By Eli MacKinnon
Brooklyn Daily Eagle
Finding the brighter side of dread is a running theme for Park Slope author Karen Thompson Walker.
She told the Brooklyn Eagle that thinking about the apocalypse can, as a point of contrast, make her happier to walk down the street on a sunny day.
And at the TEDGlobal 2012 conference in Edinburgh, Scotland, on Tuesday, she argued that we should stop thinking of our fears as something to be ashamed of and start thinking of them as small achievements in speculative fiction.
“We all know fear,” says Walker, “but we think of fear as a weakness. … What if we thought of fear as an amazing act of the imagination?”
According to Walker, fears are simply stories that we tell ourselves about what might happen in the future. And as such, they are rooted in the same fantastic impulse that inspires great works of literature.
“We should think of ourselves as the authors of those stories, and more importantly the readers of our fears,” she said.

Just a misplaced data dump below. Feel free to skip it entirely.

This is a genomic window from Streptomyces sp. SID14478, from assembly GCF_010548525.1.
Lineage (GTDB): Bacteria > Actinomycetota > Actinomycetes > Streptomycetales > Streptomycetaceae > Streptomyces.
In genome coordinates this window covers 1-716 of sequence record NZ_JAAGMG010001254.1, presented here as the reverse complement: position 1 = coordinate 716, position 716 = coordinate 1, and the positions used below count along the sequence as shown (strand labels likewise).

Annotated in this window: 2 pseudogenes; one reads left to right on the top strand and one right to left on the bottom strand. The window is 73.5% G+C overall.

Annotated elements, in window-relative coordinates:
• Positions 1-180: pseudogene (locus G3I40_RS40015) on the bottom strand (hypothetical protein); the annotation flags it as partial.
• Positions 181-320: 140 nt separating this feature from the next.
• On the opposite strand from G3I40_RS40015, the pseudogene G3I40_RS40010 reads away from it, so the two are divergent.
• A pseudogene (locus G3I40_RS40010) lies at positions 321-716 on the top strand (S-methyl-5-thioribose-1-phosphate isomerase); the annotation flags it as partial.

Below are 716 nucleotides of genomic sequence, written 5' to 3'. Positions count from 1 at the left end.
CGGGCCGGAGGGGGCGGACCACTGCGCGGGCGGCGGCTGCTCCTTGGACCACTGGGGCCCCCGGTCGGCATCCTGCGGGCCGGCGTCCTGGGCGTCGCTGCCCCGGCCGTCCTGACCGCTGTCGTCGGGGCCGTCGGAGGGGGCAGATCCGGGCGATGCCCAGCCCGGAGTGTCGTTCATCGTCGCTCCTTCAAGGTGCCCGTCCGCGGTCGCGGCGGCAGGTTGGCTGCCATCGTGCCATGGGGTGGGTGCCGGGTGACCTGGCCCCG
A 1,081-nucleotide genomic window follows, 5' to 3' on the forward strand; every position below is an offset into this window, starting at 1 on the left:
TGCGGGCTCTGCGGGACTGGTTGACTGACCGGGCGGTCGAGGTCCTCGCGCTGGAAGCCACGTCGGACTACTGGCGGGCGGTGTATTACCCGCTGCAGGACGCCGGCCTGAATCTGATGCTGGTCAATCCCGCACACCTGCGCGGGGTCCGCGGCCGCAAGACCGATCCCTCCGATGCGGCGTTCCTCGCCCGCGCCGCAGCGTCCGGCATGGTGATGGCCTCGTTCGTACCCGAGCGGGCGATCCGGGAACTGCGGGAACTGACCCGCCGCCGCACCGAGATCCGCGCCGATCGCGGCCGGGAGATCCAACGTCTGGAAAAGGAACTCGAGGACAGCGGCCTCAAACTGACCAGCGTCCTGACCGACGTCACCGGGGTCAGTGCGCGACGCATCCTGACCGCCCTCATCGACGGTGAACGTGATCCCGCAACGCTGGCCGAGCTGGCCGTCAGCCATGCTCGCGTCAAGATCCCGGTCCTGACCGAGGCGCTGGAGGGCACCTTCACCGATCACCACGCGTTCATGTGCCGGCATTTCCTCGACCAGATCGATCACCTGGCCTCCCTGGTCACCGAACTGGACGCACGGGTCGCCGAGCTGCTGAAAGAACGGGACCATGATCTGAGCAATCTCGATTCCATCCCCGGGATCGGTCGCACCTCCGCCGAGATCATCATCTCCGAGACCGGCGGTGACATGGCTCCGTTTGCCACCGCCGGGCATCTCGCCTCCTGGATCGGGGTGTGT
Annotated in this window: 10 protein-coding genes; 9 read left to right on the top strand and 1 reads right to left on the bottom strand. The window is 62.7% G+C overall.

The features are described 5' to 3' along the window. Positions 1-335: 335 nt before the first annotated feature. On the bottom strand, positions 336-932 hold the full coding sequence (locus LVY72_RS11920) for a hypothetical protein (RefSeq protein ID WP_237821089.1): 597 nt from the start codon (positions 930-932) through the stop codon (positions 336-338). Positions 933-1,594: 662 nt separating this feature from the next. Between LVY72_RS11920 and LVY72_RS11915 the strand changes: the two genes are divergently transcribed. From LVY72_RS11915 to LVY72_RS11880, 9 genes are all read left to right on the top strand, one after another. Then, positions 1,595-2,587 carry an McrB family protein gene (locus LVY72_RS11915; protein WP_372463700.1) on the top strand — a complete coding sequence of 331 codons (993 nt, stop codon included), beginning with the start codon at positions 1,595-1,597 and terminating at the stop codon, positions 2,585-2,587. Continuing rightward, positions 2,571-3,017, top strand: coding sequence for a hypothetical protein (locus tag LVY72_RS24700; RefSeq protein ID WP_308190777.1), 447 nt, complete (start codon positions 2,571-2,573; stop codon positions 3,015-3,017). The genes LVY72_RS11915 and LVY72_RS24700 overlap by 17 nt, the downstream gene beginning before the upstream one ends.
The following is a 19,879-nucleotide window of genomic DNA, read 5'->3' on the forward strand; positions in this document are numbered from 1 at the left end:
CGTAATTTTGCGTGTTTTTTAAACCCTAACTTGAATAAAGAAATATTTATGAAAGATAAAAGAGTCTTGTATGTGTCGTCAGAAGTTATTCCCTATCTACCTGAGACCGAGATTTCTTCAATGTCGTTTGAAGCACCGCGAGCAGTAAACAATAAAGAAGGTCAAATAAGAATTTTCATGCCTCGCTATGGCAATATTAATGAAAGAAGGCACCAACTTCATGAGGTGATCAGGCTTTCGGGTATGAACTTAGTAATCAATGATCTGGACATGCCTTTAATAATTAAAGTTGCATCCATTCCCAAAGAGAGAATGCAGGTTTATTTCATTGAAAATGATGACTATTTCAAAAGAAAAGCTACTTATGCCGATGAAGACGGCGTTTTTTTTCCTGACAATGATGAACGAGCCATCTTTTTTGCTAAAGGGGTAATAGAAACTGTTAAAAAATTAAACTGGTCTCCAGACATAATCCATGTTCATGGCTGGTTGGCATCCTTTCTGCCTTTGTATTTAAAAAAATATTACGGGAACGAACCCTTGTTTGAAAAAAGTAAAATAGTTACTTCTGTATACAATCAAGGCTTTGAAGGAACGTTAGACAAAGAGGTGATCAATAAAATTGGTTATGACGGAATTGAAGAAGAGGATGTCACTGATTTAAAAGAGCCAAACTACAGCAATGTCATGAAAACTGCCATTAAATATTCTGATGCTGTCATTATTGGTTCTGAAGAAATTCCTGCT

It’s easy to see that Walker walks the walk. In 2004, she was startled to find out that the Indonesian earthquake of that year was so powerful that it sped up the earth’s rotation by a few microseconds, quietly shifting a property of life on earth that she had always taken to be immutable.
She kindled the initial spark of fear she felt at that realization into her debut novel, “The Age of Miracles,” which imagines what would happen, particularly in the life of an 11-year-old girl in San Diego, if the earth’s rotation gradually began to slow.
“When read in the right way, our fears are an incredible gift of the imagination. Properly read, our fears are as precious as our favorite literature,” she said. “[And they can give us] a little wisdom, some insight, and a vision of that most elusive thing, the truth.”